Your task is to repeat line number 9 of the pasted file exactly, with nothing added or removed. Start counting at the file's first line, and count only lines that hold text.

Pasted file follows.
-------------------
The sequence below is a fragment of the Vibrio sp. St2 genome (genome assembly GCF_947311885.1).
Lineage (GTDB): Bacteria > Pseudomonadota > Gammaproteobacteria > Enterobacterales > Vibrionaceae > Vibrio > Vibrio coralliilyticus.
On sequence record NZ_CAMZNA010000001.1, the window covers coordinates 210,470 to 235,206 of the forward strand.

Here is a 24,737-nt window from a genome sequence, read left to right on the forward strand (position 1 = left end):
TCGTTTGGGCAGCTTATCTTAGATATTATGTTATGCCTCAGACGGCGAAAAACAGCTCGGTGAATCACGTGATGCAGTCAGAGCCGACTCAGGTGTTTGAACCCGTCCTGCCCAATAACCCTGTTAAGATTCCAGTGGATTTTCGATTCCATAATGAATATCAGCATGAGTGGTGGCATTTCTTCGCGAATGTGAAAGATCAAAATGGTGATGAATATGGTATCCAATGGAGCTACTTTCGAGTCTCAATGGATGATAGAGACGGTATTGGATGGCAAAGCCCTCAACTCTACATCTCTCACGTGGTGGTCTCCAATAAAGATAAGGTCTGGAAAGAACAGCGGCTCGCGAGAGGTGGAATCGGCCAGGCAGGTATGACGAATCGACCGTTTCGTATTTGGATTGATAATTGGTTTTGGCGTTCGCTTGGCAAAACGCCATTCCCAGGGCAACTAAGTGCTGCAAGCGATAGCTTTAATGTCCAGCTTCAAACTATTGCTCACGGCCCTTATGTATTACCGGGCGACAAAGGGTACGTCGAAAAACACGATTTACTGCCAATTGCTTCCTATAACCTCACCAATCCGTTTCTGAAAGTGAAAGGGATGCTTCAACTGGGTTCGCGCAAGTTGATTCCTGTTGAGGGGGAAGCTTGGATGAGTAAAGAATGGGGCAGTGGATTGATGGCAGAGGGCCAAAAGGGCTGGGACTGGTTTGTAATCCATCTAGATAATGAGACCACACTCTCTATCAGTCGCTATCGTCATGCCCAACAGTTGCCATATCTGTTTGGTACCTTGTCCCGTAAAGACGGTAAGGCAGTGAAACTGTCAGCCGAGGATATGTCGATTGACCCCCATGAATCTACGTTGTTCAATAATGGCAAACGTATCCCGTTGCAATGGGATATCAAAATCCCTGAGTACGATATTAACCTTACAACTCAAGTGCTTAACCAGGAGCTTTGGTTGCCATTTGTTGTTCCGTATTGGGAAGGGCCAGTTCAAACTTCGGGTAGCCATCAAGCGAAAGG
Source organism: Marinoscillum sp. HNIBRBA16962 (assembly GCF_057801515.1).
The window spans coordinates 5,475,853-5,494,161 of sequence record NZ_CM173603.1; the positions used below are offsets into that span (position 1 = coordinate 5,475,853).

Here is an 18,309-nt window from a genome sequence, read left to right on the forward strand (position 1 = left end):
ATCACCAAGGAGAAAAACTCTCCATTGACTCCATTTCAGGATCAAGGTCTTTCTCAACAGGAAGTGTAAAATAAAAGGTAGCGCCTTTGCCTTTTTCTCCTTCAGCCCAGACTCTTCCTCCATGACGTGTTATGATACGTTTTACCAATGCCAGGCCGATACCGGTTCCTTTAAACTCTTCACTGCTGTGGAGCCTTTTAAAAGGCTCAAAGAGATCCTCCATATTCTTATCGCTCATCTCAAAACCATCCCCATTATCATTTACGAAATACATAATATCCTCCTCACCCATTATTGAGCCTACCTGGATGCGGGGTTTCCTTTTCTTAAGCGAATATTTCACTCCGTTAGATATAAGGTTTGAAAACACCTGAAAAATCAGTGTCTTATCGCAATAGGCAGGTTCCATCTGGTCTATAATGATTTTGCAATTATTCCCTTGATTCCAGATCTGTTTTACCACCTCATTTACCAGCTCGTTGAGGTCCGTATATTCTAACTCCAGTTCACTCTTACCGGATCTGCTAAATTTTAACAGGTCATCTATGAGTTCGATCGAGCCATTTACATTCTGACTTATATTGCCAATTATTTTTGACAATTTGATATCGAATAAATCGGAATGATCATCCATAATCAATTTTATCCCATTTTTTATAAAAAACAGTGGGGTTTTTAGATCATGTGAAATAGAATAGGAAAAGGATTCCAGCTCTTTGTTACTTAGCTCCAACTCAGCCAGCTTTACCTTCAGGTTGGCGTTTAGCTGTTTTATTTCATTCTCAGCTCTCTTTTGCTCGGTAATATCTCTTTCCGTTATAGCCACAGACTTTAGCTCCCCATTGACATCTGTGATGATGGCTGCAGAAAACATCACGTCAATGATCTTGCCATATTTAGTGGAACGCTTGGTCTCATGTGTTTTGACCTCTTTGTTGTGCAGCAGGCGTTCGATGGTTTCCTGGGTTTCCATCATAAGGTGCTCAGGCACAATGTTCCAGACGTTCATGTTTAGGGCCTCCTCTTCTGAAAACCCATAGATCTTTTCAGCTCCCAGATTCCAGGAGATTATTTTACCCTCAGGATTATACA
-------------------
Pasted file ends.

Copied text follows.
ATCACCAAGGAGAAAAACTCTCCATTGACTCCATTTCAGGATCAAGGTCTTTCTCAACAGGAAGTGTAAAATAAAAGGTAGCGCCTTTGCCTTTTTCTCCTTCAGCCCAGACTCTTCCTCCATGACGTGTTATGATACGTTTTACCAATGCCAGGCCGATACCGGTTCCTTTAAACTCTTCACTGCTGTGGAGCCTTTTAAAAGGCTCAAAGAGATCCTCCATATTCTTATCGCTCATCTCAAAACCATCCCCATTATCATTTACGAAATACATAATATCCTCCTCACCCATTATTGAGCCTACCTGGATGCGGGGTTTCCTTTTCTTAAGCGAATATTTCACTCCGTTAGATATAAGGTTTGAAAACACCTGAAAAATCAGTGTCTTATCGCAATAGGCAGGTTCCATCTGGTCTATAATGATTTTGCAATTATTCCCTTGATTCCAGATCTGTTTTACCACCTCATTTACCAGCTCGTTGAGGTCCGTATATTCTAACTCCAGTTCACTCTTACCGGATCTGCTAAATTTTAACAGGTCATCTATGAGTTCGATCGAGCCATTTACATTCTGACTTATATTGCCAATTATTTTTGACAATTTGATATCGAATAAATCGGAATGATCATCCATAATCAATTTTATCCCATTTTTTATAAAAAACAGTGGGGTTTTTAGATCATGTGAAATAGAATAGGAAAAGGATTCCAGCTCTTTGTTACTTAGCTCCAACTCAGCCAGCTTTACCTTCAGGTTGGCGTTTAGCTGTTTTATTTCATTCTCAGCTCTCTTTTGCTCGGTAATATCTCTTTCCGTTATAGCCACAGACTTTAGCTCCCCATTGACATCTGTGATGATGGCTGCAGAAAACATCACGTCAATGATCTTGCCATATTTAGTGGAACGCTTGGTCTCATGTGTTTTGACCTCTTTGTTGTGCAGCAGGCGTTCGATGGTTTCCTGGGTTTCCATCATAAGGTGCTCAGGCACAATGTTCCAGACGTTCATGTTTAGGGCCTCCTCTTCTGAAAACCCATAGATCTTTTCAGCTCCCAGATTCCAGGAGATTATTTTACCCTCAGGATTATACA